Maharal asks: Why does the Torah use the obscure term "bikores", which you need a Rashi to understand, instead of the more common term "malkos"? Isn't the term "malkos," which refers to the lashes administered, a better definition of the punishment than "bikores," which refers only to the incidental reading of the pesukim?
There is a tremendous musar yesod here: Apparently the psychological blow that comes from hearing words of rebuke are in fact far more painful and far greater punishment than the physical blows that accompany them. A person can still in his/her mind believe themselves in the right even while getting beaten up. The same is not true while listening to Beis Din read off what an evildoer they actually are.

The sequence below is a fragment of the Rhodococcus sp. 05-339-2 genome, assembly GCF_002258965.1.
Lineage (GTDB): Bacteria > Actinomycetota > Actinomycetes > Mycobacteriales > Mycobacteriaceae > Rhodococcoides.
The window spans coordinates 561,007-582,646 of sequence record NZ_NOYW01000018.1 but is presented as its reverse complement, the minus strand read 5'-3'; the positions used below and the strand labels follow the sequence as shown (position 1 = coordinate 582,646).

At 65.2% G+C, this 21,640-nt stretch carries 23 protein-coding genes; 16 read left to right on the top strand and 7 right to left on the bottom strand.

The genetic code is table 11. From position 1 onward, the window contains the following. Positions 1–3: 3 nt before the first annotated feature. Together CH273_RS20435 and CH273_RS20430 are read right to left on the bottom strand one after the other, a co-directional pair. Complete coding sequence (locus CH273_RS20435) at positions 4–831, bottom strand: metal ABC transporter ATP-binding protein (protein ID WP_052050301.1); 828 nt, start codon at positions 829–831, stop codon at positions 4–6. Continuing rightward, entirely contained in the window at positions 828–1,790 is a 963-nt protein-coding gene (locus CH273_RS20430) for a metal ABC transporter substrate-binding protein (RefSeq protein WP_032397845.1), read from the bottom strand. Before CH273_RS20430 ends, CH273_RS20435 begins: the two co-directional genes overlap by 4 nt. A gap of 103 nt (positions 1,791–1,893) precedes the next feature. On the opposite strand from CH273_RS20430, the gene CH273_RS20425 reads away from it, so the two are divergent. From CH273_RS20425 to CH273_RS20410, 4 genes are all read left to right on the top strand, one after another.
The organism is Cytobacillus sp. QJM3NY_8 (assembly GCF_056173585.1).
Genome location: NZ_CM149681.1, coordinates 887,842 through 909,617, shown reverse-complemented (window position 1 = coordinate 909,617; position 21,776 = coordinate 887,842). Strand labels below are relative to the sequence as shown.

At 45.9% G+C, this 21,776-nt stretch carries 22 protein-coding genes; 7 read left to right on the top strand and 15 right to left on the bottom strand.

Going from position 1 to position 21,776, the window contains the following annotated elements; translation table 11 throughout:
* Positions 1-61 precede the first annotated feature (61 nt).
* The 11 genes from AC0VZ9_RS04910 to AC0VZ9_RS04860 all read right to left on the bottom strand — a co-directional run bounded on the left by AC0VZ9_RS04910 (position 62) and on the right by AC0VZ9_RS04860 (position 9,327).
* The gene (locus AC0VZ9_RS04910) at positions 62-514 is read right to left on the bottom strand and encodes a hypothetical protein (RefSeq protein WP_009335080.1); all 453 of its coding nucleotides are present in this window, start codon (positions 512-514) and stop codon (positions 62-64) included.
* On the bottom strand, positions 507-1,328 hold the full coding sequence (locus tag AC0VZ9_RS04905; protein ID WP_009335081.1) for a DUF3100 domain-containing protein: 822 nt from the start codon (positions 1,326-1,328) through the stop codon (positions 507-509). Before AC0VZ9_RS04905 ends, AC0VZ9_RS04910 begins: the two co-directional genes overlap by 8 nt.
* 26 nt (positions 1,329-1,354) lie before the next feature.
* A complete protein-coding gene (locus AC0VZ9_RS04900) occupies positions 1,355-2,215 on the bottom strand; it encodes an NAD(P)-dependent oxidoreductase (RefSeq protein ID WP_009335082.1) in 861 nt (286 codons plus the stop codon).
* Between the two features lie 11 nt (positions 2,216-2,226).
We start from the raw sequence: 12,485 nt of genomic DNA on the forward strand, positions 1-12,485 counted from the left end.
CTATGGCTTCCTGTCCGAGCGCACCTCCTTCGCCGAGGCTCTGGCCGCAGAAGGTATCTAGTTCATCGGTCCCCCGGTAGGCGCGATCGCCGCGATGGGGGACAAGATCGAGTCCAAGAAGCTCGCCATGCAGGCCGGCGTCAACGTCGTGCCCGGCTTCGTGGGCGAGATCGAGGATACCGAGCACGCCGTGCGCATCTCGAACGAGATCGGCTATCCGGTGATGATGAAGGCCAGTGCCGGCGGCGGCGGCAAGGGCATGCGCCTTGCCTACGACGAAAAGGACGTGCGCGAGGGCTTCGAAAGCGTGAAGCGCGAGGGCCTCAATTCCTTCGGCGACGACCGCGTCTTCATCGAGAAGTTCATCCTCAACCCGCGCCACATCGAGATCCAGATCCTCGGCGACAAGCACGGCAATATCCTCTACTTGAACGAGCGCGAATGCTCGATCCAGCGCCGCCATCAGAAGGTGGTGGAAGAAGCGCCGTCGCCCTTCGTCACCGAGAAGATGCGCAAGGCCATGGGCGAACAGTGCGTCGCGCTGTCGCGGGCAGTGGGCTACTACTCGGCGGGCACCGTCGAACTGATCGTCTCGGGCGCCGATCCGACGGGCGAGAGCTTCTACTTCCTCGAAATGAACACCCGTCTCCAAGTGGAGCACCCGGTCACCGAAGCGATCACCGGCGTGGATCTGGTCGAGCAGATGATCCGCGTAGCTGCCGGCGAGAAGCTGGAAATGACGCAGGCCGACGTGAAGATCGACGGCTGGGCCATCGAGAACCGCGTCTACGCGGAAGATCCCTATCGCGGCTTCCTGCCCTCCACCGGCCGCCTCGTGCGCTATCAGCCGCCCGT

(Parenthetically, see this recent article in the Chronicle of Higher Ed for an interesting spin on flogging.)
2. I want to follow up yesterday's post on da mah she'tashiv with a hypothetical that I think helps reinforce the point. It sounds idealistic to shoot for the whole truth and nothing but the truth and not to try to "misrepresent" Judaism -- but does that really make sense? Suppose someone is about to commit suicide. You can intervene and possibly save that person's life, but to do so you need to bend the truth a little bit to tell them a story that will hopefully get them down from the roof.
1) Sacrifice a little bit of truth for the sake of getting the person out of danger, trusting that you can work things out when they are in a position to see think more clearly;
2) Or do you cling to the ideal of truth at all costs, refusing to color things in the slightest, even if it means they will jump?
Kiruv seminars are meant for people in the process of committing spiritual suicide. If talking someone down from the ledge is made easier by sacrificing a little precision in argument, you tell me -- is the trade-off worth it?